Grind, grind, grind… if your little one happens to be a teeth grinder, you may be familiar with this unpleasant sound. Teeth grinding, or what Dr. Brad Skelton and Dr. Richard Kennedy and our team at Fairfield Pediatric Dentistry also call bruxism, is common in children. In fact, three out of ten kids grind or clench their teeth, usually in response to stress, jaw growth, malocclusion, losing teeth, or other discomforts, such as allergies. Kids typically outgrow teeth grinding by the time they reach their teenage years.
Many kids who grind their teeth in their sleep have no idea they’re doing it. In fact, when they wake up in the morning they feel no jaw, facial, neck, or shoulder pain. In most cases, if it hadn’t been for a parent or sibling telling them about it, the teeth grinding would have gone unnoticed.
There are children, however, who wake up with jaw pain, shoulder pain, neck pain, and headaches. Teeth grinding can cause a host of dental complications, from cracked teeth and receding gums to a misaligned jaw. Dr. Brad Skelton and Dr. Richard Kennedy will tell you that teeth grinding is not something to take lightly. Teeth grinding can have serious consequences that, if left untreated, can lead to tooth fractures and damage to the temporomandibular joint, also known as TMJ.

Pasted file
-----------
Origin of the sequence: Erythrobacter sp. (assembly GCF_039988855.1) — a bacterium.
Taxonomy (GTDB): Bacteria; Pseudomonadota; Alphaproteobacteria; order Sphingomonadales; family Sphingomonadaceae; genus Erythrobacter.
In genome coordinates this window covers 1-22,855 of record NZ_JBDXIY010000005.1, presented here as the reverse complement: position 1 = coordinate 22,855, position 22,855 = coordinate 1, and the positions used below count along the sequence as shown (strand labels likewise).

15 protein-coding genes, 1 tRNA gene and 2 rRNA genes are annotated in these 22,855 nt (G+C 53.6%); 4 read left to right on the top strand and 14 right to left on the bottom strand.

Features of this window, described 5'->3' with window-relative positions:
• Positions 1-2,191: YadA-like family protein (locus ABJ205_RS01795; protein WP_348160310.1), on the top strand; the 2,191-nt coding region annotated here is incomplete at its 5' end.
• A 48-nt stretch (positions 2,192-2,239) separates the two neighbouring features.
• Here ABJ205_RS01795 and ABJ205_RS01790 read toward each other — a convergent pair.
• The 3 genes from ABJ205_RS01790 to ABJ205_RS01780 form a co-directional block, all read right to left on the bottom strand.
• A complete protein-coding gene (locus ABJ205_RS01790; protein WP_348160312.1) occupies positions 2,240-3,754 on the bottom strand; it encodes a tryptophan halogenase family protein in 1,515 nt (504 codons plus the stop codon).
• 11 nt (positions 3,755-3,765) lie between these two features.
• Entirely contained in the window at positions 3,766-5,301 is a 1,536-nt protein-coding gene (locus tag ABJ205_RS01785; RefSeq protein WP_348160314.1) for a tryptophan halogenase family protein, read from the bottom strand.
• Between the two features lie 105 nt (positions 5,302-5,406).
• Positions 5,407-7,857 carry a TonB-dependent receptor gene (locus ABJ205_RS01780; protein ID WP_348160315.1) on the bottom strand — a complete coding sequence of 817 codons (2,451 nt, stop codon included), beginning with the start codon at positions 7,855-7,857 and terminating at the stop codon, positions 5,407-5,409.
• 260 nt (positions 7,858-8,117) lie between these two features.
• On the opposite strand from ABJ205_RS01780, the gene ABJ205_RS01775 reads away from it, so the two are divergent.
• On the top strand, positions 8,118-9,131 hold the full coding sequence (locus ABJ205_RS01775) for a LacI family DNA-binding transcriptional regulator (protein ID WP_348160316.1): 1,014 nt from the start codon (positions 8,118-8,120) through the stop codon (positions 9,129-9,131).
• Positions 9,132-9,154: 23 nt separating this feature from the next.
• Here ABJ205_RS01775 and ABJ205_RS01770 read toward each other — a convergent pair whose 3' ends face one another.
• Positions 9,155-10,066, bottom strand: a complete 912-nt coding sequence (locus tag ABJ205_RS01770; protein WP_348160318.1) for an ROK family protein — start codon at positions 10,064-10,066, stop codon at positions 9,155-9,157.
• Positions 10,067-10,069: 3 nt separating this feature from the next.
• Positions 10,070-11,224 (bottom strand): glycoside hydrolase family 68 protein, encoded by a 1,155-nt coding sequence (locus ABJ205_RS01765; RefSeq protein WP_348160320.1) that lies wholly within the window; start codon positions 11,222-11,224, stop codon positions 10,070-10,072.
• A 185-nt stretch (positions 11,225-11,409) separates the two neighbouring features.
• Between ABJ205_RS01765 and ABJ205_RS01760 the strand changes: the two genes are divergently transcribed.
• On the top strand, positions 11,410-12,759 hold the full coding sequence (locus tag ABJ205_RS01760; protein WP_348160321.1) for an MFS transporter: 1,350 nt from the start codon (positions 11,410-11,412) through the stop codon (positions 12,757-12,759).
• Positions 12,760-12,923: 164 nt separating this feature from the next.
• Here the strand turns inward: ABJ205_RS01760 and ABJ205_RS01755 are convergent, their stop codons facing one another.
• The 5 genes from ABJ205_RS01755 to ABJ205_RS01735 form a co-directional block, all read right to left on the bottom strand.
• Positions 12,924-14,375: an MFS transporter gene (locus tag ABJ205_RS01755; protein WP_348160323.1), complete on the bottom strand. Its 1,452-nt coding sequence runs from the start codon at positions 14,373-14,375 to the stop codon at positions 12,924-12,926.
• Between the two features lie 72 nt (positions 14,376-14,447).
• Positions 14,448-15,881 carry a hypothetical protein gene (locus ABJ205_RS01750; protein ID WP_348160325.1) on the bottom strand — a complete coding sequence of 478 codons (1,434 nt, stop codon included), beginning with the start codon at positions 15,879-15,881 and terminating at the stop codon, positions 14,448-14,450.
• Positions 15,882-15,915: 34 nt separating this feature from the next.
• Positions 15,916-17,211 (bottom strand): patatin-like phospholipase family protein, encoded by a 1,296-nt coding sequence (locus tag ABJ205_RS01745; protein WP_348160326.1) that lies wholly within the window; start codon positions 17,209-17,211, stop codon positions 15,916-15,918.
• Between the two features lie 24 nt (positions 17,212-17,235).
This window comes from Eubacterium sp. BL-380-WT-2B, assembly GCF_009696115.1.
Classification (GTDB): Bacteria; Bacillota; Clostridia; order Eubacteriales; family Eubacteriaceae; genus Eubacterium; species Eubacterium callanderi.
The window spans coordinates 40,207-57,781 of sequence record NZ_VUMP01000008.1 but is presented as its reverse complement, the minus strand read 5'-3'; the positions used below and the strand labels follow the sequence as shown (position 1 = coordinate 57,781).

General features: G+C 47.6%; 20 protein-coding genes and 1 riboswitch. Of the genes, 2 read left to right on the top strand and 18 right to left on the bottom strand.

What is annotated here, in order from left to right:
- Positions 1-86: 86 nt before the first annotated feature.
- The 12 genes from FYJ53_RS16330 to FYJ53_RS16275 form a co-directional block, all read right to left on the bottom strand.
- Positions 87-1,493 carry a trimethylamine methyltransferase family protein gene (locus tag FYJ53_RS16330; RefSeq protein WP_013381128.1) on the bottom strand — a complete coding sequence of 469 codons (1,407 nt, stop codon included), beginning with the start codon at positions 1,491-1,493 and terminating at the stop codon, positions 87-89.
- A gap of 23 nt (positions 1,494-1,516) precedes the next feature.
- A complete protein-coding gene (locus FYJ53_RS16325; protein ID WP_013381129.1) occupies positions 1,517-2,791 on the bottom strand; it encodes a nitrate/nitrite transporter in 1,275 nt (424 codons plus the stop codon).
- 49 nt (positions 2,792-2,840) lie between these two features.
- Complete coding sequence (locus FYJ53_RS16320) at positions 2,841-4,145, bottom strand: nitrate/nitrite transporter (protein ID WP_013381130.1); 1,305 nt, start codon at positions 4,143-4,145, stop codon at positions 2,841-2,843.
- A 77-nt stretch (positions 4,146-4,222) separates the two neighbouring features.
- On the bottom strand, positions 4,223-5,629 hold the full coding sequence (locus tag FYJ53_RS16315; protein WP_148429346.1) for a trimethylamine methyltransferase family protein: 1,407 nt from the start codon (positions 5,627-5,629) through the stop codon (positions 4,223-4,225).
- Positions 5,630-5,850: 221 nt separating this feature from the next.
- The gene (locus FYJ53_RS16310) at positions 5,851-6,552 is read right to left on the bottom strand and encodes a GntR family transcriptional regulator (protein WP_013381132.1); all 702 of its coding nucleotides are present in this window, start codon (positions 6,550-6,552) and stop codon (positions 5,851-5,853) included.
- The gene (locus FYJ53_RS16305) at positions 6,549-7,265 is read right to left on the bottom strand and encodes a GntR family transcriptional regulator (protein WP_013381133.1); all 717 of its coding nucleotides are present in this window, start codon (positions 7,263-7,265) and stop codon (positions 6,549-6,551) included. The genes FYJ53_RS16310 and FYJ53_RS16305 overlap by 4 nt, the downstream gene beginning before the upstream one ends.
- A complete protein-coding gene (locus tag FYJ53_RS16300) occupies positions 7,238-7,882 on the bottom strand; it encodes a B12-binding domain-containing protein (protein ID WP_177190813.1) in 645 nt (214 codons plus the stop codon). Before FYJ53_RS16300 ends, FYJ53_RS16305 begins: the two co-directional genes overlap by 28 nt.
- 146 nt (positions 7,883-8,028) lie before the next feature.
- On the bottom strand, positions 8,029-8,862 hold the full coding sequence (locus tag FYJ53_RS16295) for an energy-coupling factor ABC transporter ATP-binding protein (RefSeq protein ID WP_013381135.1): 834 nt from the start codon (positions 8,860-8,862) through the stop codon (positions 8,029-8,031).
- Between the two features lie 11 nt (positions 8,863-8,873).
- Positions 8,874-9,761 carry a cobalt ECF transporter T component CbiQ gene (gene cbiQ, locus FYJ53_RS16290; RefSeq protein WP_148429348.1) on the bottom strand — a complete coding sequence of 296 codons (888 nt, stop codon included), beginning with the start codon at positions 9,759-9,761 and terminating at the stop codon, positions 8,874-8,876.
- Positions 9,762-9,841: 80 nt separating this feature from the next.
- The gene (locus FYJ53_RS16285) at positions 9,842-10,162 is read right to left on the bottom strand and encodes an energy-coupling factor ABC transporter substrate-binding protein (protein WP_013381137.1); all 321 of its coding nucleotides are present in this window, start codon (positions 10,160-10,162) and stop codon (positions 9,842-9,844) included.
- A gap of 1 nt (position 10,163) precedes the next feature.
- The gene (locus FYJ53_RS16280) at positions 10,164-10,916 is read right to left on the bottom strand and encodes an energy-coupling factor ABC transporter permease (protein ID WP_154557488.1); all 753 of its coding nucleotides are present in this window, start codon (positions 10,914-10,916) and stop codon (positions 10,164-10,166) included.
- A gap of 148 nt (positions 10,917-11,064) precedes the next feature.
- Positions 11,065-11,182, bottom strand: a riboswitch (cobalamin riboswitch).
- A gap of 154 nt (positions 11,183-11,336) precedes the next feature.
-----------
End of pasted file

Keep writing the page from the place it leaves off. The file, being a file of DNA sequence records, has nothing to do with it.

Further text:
The first step in helping your child recover from teeth grinding is noticing and diagnosing the problem. Symptoms of teeth grinding typically include:
- Grinding noises when your child is sleeping
- Complaints of tightness or pain in the jaw
- Complaints of headaches, earaches, or facial pain
- Complaints of pain when chewing
- Tooth sensitivity
- Chipped, worn down, or loose teeth
If you suspect your child is a teeth grinder, Dr. Brad Skelton and Dr. Richard Kennedy and our team will be able to help. Please give us a call at our convenient Fairfield or Oxford office! We look forward to treating your child!